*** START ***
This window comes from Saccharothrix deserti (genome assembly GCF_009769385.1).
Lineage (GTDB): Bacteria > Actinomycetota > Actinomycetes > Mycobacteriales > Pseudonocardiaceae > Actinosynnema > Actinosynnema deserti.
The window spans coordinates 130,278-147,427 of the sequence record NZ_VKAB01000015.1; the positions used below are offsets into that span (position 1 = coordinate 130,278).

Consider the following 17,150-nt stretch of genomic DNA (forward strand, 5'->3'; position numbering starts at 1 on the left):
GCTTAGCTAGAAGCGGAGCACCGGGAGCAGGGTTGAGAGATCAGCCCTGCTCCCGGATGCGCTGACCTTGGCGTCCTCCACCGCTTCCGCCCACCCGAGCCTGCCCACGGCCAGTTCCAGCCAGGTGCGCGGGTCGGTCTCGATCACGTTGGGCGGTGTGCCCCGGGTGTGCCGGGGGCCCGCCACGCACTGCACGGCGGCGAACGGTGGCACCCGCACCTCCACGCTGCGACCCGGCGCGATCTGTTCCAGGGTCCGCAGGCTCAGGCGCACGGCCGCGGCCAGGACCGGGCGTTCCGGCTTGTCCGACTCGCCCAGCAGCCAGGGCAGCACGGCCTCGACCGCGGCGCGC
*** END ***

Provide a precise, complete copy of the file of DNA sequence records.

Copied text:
This window comes from Saccharothrix deserti (genome assembly GCF_009769385.1).
Lineage (GTDB): Bacteria > Actinomycetota > Actinomycetes > Mycobacteriales > Pseudonocardiaceae > Actinosynnema > Actinosynnema deserti.
The window spans coordinates 130,278-147,427 of the sequence record NZ_VKAB01000015.1; the positions used below are offsets into that span (position 1 = coordinate 130,278).

Consider the following 17,150-nt stretch of genomic DNA (forward strand, 5'->3'; position numbering starts at 1 on the left):
GCTTAGCTAGAAGCGGAGCACCGGGAGCAGGGTTGAGAGATCAGCCCTGCTCCCGGATGCGCTGACCTTGGCGTCCTCCACCGCTTCCGCCCACCCGAGCCTGCCCACGGCCAGTTCCAGCCAGGTGCGCGGGTCGGTCTCGATCACGTTGGGCGGTGTGCCCCGGGTGTGCCGGGGGCCCGCCACGCACTGCACGGCGGCGAACGGTGGCACCCGCACCTCCACGCTGCGACCCGGCGCGATCTGTTCCAGGGTCCGCAGGCTCAGGCGCACGGCCGCGGCCAGGACCGGGCGTTCCGGCTTGTCCGACTCGCCCAGCAGCCAGGGCAGCACGGCCTCGACCGCGGCGCGC